Newly released Egyptian-American charity worker visits Trump
- Author: Joey Payne Apr 22, 2017,
Apr 22, 2017, 1:42
"We're very grateful that President Trump personally engaged with the issue", Aya's brother Basel Hijazi said in a telephone interview while onboard the plane.
But US media report the cosy bilateral capped a flurry of behind-the-scenes diplomacy by Trump administration officials to secure Ms Hijazi's release. Hijazi was released from jail on Tuesday, having been held for almost three years.
United States officials had raised Hijazi's case with Egypt soon after Trump took office on Jan 20, aides said.
White House Press Secretary Sean Spicer on Friday said Trump and his team had "worked behind the scenes" to bring her home.
"We are very happy to have Aya back home", Trump said while seated alongside Hijazi at the White House. -Egyptian citizen, is acquitted by an Egyptian court after almost three years of detention over accusations related to running a foundation dedicated to helping street children, Cairo, Sunday, April 16, 2017. He tells NPR that Sissi's visit came during a short window of time before the final verdict in Hijazi's case. She did finally get a trial and was acquitted, but to hold her for three years seems inexcusable considering the nature of the case and its ultimate outcome.
Hijazi, a dual American Egyptian citizen who founded a non-governmental organization to help Egyptian street children, was imprisoned in 2014 on what US officials and human rights advocates said were unsubstantiated charges of human trafficking. Their detention well exceeded the Egyptian legal limit of two years for pretrial and provisional detention, and human rights groups maintained they had not been allowed access to their lawyers.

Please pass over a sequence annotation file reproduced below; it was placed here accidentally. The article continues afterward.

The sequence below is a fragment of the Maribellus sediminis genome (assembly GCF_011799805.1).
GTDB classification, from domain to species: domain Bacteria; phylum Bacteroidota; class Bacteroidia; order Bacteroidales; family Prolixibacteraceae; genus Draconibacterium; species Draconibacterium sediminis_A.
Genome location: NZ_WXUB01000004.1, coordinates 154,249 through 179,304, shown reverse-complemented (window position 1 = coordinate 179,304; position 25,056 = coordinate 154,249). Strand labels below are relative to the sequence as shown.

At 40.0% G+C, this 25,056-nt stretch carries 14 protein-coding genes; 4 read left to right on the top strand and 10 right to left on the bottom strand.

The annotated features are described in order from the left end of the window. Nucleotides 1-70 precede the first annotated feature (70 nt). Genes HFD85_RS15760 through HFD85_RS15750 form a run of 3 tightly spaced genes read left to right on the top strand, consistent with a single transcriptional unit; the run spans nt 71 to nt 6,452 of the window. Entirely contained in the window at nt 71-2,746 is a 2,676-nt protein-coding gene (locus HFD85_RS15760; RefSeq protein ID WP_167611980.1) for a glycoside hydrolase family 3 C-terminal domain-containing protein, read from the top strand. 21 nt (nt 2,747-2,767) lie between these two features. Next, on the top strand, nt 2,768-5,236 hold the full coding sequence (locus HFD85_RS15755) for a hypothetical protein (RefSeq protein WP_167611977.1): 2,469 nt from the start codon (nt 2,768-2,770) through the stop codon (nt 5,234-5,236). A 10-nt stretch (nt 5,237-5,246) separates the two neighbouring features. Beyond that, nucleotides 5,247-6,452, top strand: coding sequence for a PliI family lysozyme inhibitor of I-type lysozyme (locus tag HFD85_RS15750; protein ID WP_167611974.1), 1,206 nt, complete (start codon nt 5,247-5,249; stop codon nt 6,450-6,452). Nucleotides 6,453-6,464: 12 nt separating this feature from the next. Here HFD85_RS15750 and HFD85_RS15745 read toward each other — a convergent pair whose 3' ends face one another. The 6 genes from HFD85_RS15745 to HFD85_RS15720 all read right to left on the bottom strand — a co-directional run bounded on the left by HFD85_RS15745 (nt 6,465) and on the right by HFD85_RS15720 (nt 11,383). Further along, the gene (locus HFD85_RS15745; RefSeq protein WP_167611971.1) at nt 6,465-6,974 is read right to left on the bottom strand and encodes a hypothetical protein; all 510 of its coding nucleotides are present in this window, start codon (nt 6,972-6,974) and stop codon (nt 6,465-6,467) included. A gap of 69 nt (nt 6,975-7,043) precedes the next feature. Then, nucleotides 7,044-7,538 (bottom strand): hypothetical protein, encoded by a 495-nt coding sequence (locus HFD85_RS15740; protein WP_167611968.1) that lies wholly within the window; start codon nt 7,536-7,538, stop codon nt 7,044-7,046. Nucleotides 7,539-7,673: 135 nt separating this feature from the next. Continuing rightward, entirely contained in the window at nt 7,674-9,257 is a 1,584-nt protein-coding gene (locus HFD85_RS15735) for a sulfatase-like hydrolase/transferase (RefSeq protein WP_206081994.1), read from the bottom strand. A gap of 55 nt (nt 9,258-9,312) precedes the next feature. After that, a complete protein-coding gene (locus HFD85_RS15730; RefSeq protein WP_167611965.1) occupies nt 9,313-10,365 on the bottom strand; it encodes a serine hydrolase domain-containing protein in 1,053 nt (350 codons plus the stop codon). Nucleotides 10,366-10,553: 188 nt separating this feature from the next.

Human rights groups said the charges were unfounded, and that the arrests were part of a crackdown on nongovernmental organizations.
"The global human rights group Human Rights Watch says witnesses for the prosecution disappeared or recanted, and [Hijazi] was never even allowed to meet with her lawyers privately", NPR's Jane Arraf reported earlier this week.
The court dropped all charges and the administration sent a government aircraft to ferry the couple back to America. "These last 72 hours have been understandingly overwhelming but they're in good spirits ..."
Hijazi, who grew up in Falls Church, Va., and graduated from George Mason University, was working in Cairo with the Belady Foundation, which she and her husband established as a haven and rehabilitation center for street children in Cairo.
"Just talking with them tonight, their spark is still there to make the world a better place", McMullen said.